On the other hand, since the plant has gone operative, emission of toxic elements into air and water by the refinery is badly polluting the water and air. The springs and fountains that have been an integral part of the tribals have gone toxic causing skin, kidney and cardiac ailments to the tribals. Not only adult members, even small babies are suffering from bronchial asthma, lungs problems, scabies and other skin ailments caused due to the pollution of air and contamination of water. Many have died also due to various water borne diseases. 

‘My father took a bath in the river. Returning from there, he started vomiting and died releasing toxic foams through his mouth. The company talks big and loud to the world but, in fact, gave us nothing but the caustic water, dust and pollution’, said Delia Harijan of Chhattarpur who lost his father.

‘Complaints before authorities make no meaning as the total machinery has been working to protect the interests of the industry. Even the state police force is being used for the purpose and tribal people have been harassed by state police. Many have been booked in false charges’, Delia added.

A similar kind of victim is Rudma Dongria of Chhattarpur who lost her husband in the toxins emitted by Vedanta Aluminium Industry. ‘My husband took a bath in the river. By the time he came home, his skin started itching and peeling. He died after a lot of suffering. I complained to the police and company. Nobody helped me. To calm down the situation, the company gave a job to my son but again expelled him after a month, said Rudma.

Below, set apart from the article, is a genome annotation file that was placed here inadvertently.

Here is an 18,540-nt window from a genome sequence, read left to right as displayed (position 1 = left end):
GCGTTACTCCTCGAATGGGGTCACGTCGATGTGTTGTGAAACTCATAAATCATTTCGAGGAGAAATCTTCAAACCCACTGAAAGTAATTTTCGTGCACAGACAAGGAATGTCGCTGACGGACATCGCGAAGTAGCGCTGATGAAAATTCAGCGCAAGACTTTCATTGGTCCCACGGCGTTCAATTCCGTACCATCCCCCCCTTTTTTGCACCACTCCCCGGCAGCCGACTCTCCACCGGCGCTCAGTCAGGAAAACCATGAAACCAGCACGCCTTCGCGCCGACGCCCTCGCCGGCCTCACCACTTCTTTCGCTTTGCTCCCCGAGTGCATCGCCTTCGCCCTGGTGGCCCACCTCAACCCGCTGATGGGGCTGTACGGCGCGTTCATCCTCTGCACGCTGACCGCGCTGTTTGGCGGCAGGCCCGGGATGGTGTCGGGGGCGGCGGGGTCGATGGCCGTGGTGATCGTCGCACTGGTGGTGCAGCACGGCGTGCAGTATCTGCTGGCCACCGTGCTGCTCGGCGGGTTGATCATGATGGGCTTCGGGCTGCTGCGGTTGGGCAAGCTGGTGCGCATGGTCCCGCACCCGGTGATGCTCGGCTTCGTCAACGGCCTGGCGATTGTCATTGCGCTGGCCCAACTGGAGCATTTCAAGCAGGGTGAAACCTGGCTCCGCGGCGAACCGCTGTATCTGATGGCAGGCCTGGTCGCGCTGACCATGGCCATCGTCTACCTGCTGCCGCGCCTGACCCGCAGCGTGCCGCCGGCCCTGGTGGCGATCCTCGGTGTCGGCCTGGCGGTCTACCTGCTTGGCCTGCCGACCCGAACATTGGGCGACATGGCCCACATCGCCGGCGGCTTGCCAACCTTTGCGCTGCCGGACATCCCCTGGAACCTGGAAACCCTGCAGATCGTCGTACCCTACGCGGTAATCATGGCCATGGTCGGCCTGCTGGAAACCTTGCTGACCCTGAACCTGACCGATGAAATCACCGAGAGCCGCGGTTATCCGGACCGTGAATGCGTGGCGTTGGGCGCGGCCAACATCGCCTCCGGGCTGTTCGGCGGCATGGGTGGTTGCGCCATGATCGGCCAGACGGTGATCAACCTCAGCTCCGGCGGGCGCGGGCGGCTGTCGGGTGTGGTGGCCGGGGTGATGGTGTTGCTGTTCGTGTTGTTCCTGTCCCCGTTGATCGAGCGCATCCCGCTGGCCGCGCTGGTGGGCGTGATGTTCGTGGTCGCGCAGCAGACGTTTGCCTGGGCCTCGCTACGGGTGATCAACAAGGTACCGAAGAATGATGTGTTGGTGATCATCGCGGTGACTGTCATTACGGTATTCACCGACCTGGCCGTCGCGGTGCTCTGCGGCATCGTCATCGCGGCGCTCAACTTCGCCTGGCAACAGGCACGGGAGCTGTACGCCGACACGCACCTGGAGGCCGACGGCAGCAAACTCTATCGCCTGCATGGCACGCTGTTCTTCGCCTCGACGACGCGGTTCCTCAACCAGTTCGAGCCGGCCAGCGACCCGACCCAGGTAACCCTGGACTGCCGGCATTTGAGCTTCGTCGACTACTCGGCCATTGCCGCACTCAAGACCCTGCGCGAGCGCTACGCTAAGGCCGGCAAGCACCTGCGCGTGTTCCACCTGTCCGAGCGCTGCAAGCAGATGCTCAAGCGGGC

Rudma and Delia are not a few lone cases, People living in and around Niyamgiri hills are terribly suffering due to pollution by Vedanta Aluminium Company. Even children and babies are suffering from scabies and other skin ailments caused by the toxic emissions that contaminate the water streams.

A committee delegated by Environment Ministry of Government of India has recently given in its remarks that environment laws are openly violated by Vedanta. But, nothing of this kind is still visible either to Orissa’s Chief Minister and Steel and Mines Minister who blindly pursues the project.